Supervisor: Dr James Kermode (Engineering) and Tyler London (TWI, Cambridge). The demanding conditions experienced by welded structures create significant challenges for design and assessment. Due to their reliance on empirical criteria, existing fracture mechanics assessment codes and standards are insufficient.
Supervisors: Dr James Kermode (Engineering) and Prof. Christoph Ortner (Mathematics). Accurate models for energy barriers involved in material defect evolution are essential to understanding many processes in high-performance alloys, for example, thermal evolution of radiation damage in nuclear reactor shields.
Predictive Modelling of Chemomechanical Materials Failure Processes
A highly motivated PhD candidate is sought to join the group of Dr James Kermode in the Warwick Centre for Predictive Modelling at the University of Warwick. Despite the potential for significant technological and economic impact, remarkably little is known about the fundamental mechanisms that cause many materials to fail. The proposed PhD research will use atomistic simulations of processes such as fracture and dislocation creep to not only improve our understanding of materials failure but also suggest strategies to control it.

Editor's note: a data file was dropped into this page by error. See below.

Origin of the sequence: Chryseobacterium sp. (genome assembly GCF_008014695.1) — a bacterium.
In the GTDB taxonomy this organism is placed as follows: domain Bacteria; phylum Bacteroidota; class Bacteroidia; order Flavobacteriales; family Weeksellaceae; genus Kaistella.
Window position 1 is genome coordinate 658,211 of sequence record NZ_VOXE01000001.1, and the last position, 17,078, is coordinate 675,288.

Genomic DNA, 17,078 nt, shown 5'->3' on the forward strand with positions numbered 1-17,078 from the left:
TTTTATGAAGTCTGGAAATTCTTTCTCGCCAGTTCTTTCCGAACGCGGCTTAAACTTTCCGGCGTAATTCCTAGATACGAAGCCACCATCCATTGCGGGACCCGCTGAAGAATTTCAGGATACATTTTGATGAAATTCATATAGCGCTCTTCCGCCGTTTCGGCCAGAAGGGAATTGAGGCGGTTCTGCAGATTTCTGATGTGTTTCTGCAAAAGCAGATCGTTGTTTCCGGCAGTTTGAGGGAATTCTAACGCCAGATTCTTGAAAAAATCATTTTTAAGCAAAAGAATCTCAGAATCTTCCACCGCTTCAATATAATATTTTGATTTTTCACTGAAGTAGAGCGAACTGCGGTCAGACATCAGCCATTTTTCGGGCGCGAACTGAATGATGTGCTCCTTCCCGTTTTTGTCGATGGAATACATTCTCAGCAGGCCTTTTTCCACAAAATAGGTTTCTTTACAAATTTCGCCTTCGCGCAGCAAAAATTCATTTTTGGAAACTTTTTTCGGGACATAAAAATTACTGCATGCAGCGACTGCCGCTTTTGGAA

Accurate simulations of these “chemomechanical” processes where stress and chemistry are tightly coupled have only recently been made practical using novel multiscale techniques developed by Dr Kermode [1-3]. This PhD project will use these techniques together with High Performance Computing to carry out simulations of materials failure processes. The ultimate goal is to address the heavy reliance of current continuum models on empirical failure criteria, by replacing these with atomistically informed criteria including reliable probabilistic “error bars” that describe the effects of model error and limited data. This is expected to lead to predictive models of great interest to industry.
Several different real-world application areas are possible:
1. Helping to address the unsustainably high energy cost of breaking up mineral ores
2. Developing sharper diamond cutting tools
3. Improving the resilience of submerged pipelines where the cost of inspection is very high
The Warwick Centre for Predictive Modelling (http://www.warwick.ac.uk/wcpm) provides a rich interdisciplinary research environment focussed on providing a framework for the application of predictive modelling and uncertainty quantification tools in science and engineering research.
If you have any questions or would like more information on the above, please contact Dr James Kermode.